June's security updates are now available for all of the currently supported Nexus (and Pixel C) devices. As usual, the code changes to go along with this month's new firmware have been uploaded to AOSP and we've got some changelogs to look through. While it's a bit late, Google also uploaded the code changes for N Developer Preview 3. As usual, this isn't a complete release of N, but mostly just the code for projects licensed under the GPL.
Google has already posted the security bulletin, which describes the lion's share of changes. Most of the issues resolved in this version have to do with vulnerabilities in Qualcomm drivers.
If you think back to when Marshmallow was unveiled, and then even further back to when it was still known as 'M', you may remember a feature in the System UI Tuner, known as 'Demo Mode.' It was a useful setting, especially for developers or others needing to take screenshots (ahem), since it replaced the notification bar with a generic, preset one which did not show any existing notifications or low battery warnings.
It disappeared in Developer Preview 2, though, seemingly gone without a trace. As with everything in the System UI Tuner, things are liable to disappear, break, or be removed at any time, so this wasn't entirely a surprise (see David's comment from a few days ago for more info).
The camera might be, overall, the most complained-about feature in stock Android. While other flagship devices such as the Samsung Galaxy S7, the iPhone 6S, and the HTC 10 have gratuitous features provided in their camera apps, the Nexus devices have none. No white balance adjustments, shutter speed corrections, or different filters. Maybe the most obvious option that has been missing is exposure settings, which just about every other device worth its salt has.
However, if dev preview 2 and 3 are of any indication, an option to make changes to exposure may be coming back. In Dev Preview 2, the Pixel C had a Manual Exposure toggle under 'Advanced' in Settings.
It would definitely seem like Google is making Android N the 'polish' release: things which haven't seen any changes for years, like the System UI icon, are getting refreshed, while features are not being included in the final release because of a lack of polish (like the dark theme and night mode). Even the update procedure is getting updated.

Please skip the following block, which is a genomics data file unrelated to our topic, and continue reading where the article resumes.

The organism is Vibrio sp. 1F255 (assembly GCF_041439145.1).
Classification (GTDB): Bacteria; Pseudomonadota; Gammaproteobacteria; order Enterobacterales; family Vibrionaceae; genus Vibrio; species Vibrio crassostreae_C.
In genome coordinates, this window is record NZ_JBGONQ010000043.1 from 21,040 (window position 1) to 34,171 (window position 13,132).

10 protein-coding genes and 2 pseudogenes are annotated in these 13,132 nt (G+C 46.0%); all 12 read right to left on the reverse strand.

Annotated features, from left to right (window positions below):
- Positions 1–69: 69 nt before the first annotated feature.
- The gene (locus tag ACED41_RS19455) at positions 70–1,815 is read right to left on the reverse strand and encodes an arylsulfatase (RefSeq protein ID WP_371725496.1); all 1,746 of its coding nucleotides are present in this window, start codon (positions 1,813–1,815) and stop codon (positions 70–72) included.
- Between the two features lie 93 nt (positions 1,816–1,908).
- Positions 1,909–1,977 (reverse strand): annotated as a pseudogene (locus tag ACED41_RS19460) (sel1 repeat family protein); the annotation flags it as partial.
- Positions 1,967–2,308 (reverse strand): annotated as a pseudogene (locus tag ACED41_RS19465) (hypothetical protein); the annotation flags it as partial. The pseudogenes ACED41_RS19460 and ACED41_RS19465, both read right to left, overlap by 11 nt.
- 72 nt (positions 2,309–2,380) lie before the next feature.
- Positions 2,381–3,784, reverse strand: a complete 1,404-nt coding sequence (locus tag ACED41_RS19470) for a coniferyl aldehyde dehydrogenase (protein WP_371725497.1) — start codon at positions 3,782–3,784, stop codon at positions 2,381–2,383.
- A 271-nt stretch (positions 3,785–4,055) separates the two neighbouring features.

As well as the aforementioned System UI icon, another long standing Android fan-favorite is getting a revamp: the OS update animation. Gone is the little Android figure with his front open, a prism turning, and his antenna going. It feels like it's been in Android forever, but it might be gone soon: instead, the new animation is a swirling circle of light, which looks great but maybe has lost some of its inherent Android-y-ness.
Since 6.0.1 Marshmallow, Android has had a cool feature whereby you tap the power button twice in quick succession and the camera app will open. It's a handy feature, and one I use reasonably regularly to quickly snap a photo.
However, ever since it was introduced, there's been an issue: if the phone or tablet is unlocked and the power button is double tapped, the device will first lock and then open the camera app, rather than just opening the camera. This behaviour is definitely present in Marshmallow, and we're reasonably certain it was the same for N Developer Preview 2 (DP2), although we can't actually find a device to test on (if you have DP2 and find this isn't the case, let us know in the comments).
Quick settings is the site of major improvements in Android N—there's a new row of five toggles along the top of the notification shade, the quick settings can be rearranged, and you can even add new tiles. The latest Android N Dev Preview 3 brings more improvements and tweaks to quick settings.
The first two N Developer Previews were alpha releases, so naturally a good number of things didn't work correctly. One of the apps that purposely did not work as intended was Android Pay, which produced a screen saying it was disabled until a future release. As Developer Preview 3 is now officially a beta, the Android team has seemingly seen fit to restore Android Pay to working order.
The reason Android Pay now works is because Compatibility Test Suite (CTS) is now approved. This also means other apps that depend on CTS should work too. On Developer Preview 1 and 2, this was not approved, and so Android Pay did not work.